I'm still so excited about NC24 that I'm actually considering running another ultra. For something a little different I was hoping people here could recommend a good trail 50K for a novice who hasn't run trails in years and would be looking for something non-technical and preferably with not a lot of elevation gain.
2014 Goals: Run first trail ultra, first 100K, and see what I can do in a 24-Hour race
Uh oh... now what?
Select Distance/Time: 50 km
This one seems pretty good: http://www.adventuretourtime.com/?page_id=1628
Spring- wishful thinking
When and where do you want to run a trail 50K? Why do you want to remove technical terrain and elevation? That is what makes trails fun. Otherwise you can run on roads and call them "trails".
There's this little one in your neck of the woods next week.
You've already got your long training run in too!
Trail Running is the best.
Welcome to the dark side, George.
If I run one it would be some time next year Spring or Fall. Late Spring would be preferable since I'd like to go back to NC24 in September. I'm at least concerned, if not fearful, of hurting myself on a technical trail. One of the reasons I stopped running on trails was the uncommon frequency of falls, twisted ankles, and other mishaps. I'm also afraid of biting off too much. I've still got so much to learn after finishing just my first ultra, especially with eating and drinking during long races. Adding yet another factor like learning to run technical trails seemed too much for me to handle. Maybe I have a misconception of what constitutes a technical trail. I'd be willing to race on trails like some of the well traveled trails I've hiked on in state and national parks.
The xc team warned me about that.
I did the Dirty German in Philadelphia's Pennypacker Park last spring, I thought the trails were very nice and not much elevation gain (just my humble opinion). Not sure how far that is for you?
I haven't been up that way in ages, but it couldn't be more than 60-90 minutes even with Philly traffic since I'm out on the Western Main Line.
. I'm also afraid of biting off too much. I've still got so much to learn after finishing just my first ultra, especially with eating and drinking during long races. Adding yet another factor like learning to run technical trails seemed too much for me to handle. Maybe I have a misconception of what constitutes a technical trail. I'd be willing to race on trails like some of the well traveled trails I've hiked on in state and national parks.
If you can run a marathon, you can run a 50K. You don't need any complex fueling strategies for that kind of distance. Heck, my last 50 miler took 10 hours and I took 20 gels (one every 30 minutes), a few salt tabs, and water/heed. Nothing complicated or beyond what I would do for a marathon.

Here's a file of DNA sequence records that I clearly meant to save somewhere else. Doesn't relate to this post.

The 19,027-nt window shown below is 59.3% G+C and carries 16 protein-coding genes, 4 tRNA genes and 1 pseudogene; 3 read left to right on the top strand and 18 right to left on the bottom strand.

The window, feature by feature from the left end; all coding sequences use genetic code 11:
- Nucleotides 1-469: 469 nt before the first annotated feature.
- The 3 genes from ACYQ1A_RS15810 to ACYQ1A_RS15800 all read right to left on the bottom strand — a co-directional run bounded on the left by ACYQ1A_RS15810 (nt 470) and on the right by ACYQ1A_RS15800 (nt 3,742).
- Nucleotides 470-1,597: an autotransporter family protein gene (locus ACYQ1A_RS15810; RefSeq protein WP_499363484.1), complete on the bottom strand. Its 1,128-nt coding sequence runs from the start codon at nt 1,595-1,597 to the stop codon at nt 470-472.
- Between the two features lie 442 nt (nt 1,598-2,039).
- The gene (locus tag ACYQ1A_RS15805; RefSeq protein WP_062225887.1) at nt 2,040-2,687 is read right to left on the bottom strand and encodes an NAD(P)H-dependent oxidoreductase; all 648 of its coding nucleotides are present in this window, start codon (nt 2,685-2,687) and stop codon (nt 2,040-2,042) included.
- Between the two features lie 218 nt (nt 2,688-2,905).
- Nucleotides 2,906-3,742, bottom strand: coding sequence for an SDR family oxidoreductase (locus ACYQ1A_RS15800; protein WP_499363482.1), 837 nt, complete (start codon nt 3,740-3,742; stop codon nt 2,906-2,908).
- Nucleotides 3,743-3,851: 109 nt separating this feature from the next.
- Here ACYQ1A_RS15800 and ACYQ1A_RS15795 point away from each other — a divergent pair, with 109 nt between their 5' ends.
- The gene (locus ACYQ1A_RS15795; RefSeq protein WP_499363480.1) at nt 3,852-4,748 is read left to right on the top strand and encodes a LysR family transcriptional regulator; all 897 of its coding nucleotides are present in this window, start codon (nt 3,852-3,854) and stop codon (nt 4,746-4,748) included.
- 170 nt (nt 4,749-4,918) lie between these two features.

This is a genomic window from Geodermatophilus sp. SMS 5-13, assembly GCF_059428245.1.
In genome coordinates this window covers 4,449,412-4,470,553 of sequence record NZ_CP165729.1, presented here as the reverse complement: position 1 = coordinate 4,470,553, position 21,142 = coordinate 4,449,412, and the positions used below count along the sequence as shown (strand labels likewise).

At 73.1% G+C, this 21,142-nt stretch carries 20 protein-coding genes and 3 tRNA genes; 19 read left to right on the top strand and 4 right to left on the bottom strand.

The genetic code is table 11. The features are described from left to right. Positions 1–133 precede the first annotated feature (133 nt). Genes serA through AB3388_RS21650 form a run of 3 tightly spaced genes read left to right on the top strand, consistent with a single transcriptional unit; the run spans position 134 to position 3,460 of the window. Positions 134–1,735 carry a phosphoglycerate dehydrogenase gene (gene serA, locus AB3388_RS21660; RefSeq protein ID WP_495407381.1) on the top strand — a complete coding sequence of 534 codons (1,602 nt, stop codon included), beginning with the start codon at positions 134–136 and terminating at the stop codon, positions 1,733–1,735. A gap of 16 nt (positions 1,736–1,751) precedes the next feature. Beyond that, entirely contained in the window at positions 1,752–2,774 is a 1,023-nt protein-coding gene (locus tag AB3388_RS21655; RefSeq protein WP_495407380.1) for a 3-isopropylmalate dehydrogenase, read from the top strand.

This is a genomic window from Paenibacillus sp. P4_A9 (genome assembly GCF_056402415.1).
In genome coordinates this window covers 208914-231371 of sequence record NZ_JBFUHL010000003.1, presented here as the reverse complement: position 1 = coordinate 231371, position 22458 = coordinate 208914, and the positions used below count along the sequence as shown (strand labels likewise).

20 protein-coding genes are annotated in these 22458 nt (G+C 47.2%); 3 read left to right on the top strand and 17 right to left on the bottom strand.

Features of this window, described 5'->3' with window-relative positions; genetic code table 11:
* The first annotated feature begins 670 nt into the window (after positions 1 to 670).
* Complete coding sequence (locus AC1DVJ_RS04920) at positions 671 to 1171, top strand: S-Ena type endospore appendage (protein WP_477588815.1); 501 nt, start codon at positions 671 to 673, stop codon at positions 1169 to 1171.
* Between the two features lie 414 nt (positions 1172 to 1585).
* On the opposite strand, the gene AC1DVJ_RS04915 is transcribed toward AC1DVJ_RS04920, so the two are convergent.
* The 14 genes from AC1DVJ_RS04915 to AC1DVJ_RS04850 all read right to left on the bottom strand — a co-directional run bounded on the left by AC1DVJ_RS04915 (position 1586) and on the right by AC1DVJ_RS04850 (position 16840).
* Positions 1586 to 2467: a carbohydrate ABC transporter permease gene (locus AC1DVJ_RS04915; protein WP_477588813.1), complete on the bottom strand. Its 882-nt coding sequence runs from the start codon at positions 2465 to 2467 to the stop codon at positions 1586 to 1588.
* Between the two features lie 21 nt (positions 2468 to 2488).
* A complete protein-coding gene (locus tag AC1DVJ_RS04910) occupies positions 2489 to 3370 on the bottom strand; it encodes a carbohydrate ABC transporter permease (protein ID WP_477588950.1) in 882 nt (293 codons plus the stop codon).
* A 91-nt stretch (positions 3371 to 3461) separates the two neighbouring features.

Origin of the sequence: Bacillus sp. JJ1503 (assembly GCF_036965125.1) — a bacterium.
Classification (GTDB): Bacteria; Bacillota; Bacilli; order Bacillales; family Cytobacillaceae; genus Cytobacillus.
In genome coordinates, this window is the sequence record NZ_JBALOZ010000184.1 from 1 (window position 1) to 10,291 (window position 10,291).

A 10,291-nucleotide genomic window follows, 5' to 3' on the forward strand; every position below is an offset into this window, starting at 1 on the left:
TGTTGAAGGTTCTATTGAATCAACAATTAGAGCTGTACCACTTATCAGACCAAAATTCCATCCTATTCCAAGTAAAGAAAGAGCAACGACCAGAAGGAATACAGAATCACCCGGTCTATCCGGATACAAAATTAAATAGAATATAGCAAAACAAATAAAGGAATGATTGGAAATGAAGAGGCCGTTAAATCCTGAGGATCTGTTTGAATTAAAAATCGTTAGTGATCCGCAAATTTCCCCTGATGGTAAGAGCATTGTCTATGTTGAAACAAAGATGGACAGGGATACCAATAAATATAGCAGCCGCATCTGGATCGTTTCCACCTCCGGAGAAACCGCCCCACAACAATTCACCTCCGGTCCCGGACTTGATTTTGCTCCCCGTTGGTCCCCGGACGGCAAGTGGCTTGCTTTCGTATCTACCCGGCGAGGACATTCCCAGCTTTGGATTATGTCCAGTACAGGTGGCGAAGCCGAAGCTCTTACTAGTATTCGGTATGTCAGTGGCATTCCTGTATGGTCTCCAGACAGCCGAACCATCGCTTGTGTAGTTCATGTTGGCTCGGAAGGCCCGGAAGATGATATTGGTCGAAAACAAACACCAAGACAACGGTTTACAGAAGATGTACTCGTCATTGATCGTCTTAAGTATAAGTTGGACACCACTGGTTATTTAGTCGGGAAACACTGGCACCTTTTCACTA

Best Present Ever
The Holliday Lake 50K is a lot of fun and a common first trail ultra. It's in Virginia, near Appomattox.
Go back through this forum and look for reports--might be some from your area.
Go to the trailer trash forum and look for reports--they have quite a few Pennsylvania/Maryland runners.
This can be a hard time to pick a first trail ultra, weather being what it is, it can add a whole new dimension to that "only five more miles [which is totally a myth and hides a lot of effort needed on some 50k events] stuff.
Most important -- find a few trails of various levels (it might get muddy soon) and find out what it is that pulls folks to the trails.
First, congrats on being an ultra runner!
Lots of good ones in your vicinity George. Just do what John suggested and look at the ultrarunning.com calendar and see what's close to you. The New Jersey Ultra Festival at the end of March looks interesting. The Mohican 50K in Ohio in April also looks interesting. Keep checking back because I'm sure more will be added as we get closer to the new year.
Run! Just Run!
Trail Runner Nation Podcast
By the name alone - Dirty German I would pick it if I lived close. In many ways a 50k trail run is easier than a marathon. It can have a much slower and more relaxed tempo, softer surface and more friendly community of runners / volunteers. As long as you are wired the right way, if you are wired competetively and do not take time to enjoy a view or 2 or talk to some aide stations volunteers it can be harder.
I am fuller bodied than Dopplebock
Some great suggestions here. I've bookmarked the ultrarunning and ultrasignup websites for future reference. I have running friends in Virginia and made a new friend at NC24 who lives in MD. They might have some good suggestions or personal recommendations for those areas. One of my guardian angels needs IN, so I may see what she recommends in that area.